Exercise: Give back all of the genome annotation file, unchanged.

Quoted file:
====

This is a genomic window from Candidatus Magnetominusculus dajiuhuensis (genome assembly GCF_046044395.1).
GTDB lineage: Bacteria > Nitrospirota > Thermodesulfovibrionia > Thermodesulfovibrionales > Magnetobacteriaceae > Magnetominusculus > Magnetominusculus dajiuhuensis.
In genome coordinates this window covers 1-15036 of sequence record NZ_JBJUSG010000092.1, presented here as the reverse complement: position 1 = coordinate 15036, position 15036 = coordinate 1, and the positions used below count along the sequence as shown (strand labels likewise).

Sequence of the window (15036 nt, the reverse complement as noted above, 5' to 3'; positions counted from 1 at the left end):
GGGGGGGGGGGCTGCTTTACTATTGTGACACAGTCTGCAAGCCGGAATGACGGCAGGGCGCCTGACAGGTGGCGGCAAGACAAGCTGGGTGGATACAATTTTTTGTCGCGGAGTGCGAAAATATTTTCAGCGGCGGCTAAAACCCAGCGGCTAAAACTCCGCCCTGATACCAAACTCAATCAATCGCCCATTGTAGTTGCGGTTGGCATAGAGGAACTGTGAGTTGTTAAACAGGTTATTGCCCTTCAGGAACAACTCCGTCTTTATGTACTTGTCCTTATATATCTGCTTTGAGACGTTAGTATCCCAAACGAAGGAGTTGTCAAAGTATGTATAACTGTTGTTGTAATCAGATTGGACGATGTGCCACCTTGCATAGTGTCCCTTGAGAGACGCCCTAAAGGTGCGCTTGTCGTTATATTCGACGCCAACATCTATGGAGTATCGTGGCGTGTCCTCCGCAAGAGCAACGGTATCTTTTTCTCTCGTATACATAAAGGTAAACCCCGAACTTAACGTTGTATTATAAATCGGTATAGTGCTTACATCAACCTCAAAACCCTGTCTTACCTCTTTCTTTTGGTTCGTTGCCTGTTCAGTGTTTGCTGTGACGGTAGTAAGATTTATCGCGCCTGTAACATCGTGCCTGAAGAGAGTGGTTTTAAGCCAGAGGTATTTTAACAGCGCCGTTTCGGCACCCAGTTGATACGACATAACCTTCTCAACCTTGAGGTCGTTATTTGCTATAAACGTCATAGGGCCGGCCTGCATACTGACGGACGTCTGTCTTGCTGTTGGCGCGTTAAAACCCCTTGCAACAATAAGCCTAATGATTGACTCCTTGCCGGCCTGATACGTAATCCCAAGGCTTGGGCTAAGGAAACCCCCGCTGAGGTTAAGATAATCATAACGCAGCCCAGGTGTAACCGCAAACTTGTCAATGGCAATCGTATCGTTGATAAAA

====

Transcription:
This is a genomic window from Candidatus Magnetominusculus dajiuhuensis (genome assembly GCF_046044395.1).
GTDB lineage: Bacteria > Nitrospirota > Thermodesulfovibrionia > Thermodesulfovibrionales > Magnetobacteriaceae > Magnetominusculus > Magnetominusculus dajiuhuensis.
In genome coordinates this window covers 1-15036 of sequence record NZ_JBJUSG010000092.1, presented here as the reverse complement: position 1 = coordinate 15036, position 15036 = coordinate 1, and the positions used below count along the sequence as shown (strand labels likewise).

Sequence of the window (15036 nt, the reverse complement as noted above, 5' to 3'; positions counted from 1 at the left end):
GGGGGGGGGGGCTGCTTTACTATTGTGACACAGTCTGCAAGCCGGAATGACGGCAGGGCGCCTGACAGGTGGCGGCAAGACAAGCTGGGTGGATACAATTTTTTGTCGCGGAGTGCGAAAATATTTTCAGCGGCGGCTAAAACCCAGCGGCTAAAACTCCGCCCTGATACCAAACTCAATCAATCGCCCATTGTAGTTGCGGTTGGCATAGAGGAACTGTGAGTTGTTAAACAGGTTATTGCCCTTCAGGAACAACTCCGTCTTTATGTACTTGTCCTTATATATCTGCTTTGAGACGTTAGTATCCCAAACGAAGGAGTTGTCAAAGTATGTATAACTGTTGTTGTAATCAGATTGGACGATGTGCCACCTTGCATAGTGTCCCTTGAGAGACGCCCTAAAGGTGCGCTTGTCGTTATATTCGACGCCAACATCTATGGAGTATCGTGGCGTGTCCTCCGCAAGAGCAACGGTATCTTTTTCTCTCGTATACATAAAGGTAAACCCCGAACTTAACGTTGTATTATAAATCGGTATAGTGCTTACATCAACCTCAAAACCCTGTCTTACCTCTTTCTTTTGGTTCGTTGCCTGTTCAGTGTTTGCTGTGACGGTAGTAAGATTTATCGCGCCTGTAACATCGTGCCTGAAGAGAGTGGTTTTAAGCCAGAGGTATTTTAACAGCGCCGTTTCGGCACCCAGTTGATACGACATAACCTTCTCAACCTTGAGGTCGTTATTTGCTATAAACGTCATAGGGCCGGCCTGCATACTGACGGACGTCTGTCTTGCTGTTGGCGCGTTAAAACCCCTTGCAACAATAAGCCTAATGATTGACTCCTTGCCGGCCTGATACGTAATCCCAAGGCTTGGGCTAAGGAAACCCCCGCTGAGGTTAAGATAATCATAACGCAGCCCAGGTGTAACCGCAAACTTGTCAATGGCAATCGTATCGTTGATAAAA